Independent, fee-only financial planning/investment advisory wealth management firms that serve high net worth investors are a target market for hedge fund boutique firms and their products. While one segment of this type of wealth management firm allocates only to mutual funds, 40 Act funds and index funds, those serving higher net worth clientele also invest their clients in alternative strategy managed accounts and LPs.
This is an often overlooked marketing opportunity for hedge funds where one sale can translate into tens or hundreds as these ‘managers of managers’ invest their clients in the alternative strategies managers they’ve selected to deliver specific risk/return and correlation characteristics within customers’ portfolios.
The good news for the hedge fund portfolio manager is that these firms exist. The bad news is that you can’t buy a list of them; you’ll need to assemble your own. Old fashioned research and 'leg work' is required; a lot of reading up on the firms and then making inquiry phone calls to determine if what looks to be a suspect qualifies as a prospect. Conducting online research is the starting point. Reading the website copy of independent RIA firms can help you start to separate the ‘maybe’ from the ‘definitely not’ firms. The initial targets are the RIA firms that appear to be allocating beyond just core equity and fixed income holdings. I often recommend a hedge fund firm start its search within its local geographic radius, as these are firms that they could most easily drop in and see if an initial qualifying contact makes them look promising.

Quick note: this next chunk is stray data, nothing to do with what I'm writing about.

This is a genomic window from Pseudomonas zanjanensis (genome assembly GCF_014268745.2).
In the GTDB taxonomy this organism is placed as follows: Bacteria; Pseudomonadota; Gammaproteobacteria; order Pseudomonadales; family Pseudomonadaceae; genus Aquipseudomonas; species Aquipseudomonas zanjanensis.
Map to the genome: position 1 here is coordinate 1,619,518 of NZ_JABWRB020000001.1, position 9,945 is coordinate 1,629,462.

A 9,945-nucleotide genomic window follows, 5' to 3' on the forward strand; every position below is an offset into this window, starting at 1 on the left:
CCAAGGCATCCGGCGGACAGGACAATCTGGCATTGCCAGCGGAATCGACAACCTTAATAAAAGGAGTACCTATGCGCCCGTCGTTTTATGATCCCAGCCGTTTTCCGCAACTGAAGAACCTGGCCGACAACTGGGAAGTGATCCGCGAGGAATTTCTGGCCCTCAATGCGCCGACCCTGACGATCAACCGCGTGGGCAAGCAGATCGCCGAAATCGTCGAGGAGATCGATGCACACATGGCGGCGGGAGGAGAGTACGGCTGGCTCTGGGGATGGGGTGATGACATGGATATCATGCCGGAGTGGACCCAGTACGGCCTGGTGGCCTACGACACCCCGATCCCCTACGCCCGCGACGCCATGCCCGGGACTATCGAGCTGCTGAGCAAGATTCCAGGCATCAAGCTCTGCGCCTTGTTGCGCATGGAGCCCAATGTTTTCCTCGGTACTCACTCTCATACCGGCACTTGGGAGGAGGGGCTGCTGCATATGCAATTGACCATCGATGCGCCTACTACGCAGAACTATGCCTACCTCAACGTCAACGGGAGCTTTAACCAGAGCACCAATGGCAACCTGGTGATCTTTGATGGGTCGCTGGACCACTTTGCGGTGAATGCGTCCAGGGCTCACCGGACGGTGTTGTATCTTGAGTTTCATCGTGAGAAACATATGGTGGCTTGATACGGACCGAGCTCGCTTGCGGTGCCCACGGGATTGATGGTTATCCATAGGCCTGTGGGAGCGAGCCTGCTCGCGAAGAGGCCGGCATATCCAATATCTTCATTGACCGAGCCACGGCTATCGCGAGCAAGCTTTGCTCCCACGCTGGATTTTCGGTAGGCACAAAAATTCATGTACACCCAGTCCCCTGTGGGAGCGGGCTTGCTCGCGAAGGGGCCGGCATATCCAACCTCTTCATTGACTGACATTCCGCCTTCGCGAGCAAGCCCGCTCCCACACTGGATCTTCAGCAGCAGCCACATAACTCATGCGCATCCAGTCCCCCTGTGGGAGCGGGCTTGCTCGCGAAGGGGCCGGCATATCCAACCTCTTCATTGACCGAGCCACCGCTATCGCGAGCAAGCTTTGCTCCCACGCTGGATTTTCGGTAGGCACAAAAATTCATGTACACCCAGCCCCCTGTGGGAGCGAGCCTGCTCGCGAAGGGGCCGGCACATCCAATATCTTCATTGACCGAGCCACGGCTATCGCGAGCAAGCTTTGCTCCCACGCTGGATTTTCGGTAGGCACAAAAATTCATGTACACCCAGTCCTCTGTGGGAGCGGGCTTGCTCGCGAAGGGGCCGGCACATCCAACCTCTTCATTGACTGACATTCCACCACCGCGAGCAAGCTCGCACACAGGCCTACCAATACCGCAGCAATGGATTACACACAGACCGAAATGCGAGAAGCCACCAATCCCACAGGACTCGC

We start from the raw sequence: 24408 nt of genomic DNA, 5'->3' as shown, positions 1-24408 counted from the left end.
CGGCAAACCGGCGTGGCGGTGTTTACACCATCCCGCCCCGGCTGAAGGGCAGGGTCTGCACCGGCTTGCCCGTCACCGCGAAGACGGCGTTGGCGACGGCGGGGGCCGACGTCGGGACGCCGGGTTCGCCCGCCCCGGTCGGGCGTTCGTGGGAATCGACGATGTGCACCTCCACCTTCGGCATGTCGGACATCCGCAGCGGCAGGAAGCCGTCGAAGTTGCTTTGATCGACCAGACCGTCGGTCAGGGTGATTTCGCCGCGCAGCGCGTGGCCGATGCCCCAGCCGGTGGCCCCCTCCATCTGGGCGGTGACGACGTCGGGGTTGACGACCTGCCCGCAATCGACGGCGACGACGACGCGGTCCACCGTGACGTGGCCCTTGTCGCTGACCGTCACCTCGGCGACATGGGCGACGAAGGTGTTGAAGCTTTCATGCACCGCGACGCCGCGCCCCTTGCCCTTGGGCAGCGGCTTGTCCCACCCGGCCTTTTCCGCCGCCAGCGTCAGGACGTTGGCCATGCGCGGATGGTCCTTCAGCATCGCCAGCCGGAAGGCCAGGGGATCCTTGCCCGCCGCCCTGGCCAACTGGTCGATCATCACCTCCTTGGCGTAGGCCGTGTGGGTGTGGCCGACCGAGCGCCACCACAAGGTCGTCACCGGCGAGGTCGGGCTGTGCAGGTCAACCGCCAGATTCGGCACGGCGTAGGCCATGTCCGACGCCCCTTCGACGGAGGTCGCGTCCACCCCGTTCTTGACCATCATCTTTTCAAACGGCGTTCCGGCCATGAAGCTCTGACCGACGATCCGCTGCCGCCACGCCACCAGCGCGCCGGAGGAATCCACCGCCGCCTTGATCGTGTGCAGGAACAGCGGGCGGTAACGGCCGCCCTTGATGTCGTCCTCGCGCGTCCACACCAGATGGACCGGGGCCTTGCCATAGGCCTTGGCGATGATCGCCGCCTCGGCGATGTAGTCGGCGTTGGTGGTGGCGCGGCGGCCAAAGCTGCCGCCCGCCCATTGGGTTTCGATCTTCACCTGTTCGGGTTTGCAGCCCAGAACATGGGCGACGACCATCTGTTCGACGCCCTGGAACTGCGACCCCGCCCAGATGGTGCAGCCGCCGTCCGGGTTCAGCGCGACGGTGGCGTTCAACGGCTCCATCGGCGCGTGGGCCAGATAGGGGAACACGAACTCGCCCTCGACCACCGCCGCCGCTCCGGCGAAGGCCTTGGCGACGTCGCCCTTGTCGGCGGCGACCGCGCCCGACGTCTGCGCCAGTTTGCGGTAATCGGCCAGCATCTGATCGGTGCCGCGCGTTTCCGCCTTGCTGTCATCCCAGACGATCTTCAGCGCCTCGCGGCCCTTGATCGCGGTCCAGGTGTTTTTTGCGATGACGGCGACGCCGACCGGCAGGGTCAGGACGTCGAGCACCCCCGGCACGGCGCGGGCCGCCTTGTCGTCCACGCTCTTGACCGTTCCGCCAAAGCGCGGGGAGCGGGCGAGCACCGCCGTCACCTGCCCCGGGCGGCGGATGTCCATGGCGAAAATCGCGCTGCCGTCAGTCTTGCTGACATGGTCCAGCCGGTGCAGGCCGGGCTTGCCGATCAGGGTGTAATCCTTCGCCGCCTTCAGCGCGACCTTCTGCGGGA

Now back to more good news.
Why they like boutique firms
The business model of many of these independent RIA firms dictates that they have an interest, and need, to differentiate themselves and their offerings from that of their wirehouse and big investment platform-based competitors. Such independent wealth management firms benefit from offering their investor clients access to high quality money managers that are not appearing as offerings on the major retail brokerage firm platforms.
To successfully market to such RIA firms it is important to have context about how they work, what makes them nervous, how they have to resell what you’re looking to sell them on, and how to make their jobs easier; while at the same time making your firm the defensible decision in their due diligence manager selection.
Understanding how they work
The investment advisory services that independent RIA firms provide fall into three main phases in working with their clients: asset allocation, manager selection, and portfolio monitoring combined with investor relations follow up with clients. For this, the fee-only independent RIA is typically charging a management fee that is a flat percentage amount related to the client’s AUM size. This annual fee tends to be around 1% of AUM, and there might be a reduced sliding scale for clients as their AUM size rises.
Earning that 1%
An asset allocation is, of course, made by the RIA taking into account a client’s investment goals, risk tolerance and timeframe. Stock, bond and alt strategies are considered and weighted. Then the RIA goes shopping to pick the money managers and products, which can range from funds to managed accounts to LPs. Most hedge fund firm owners know this, but what often does not occur to them is what must happen next.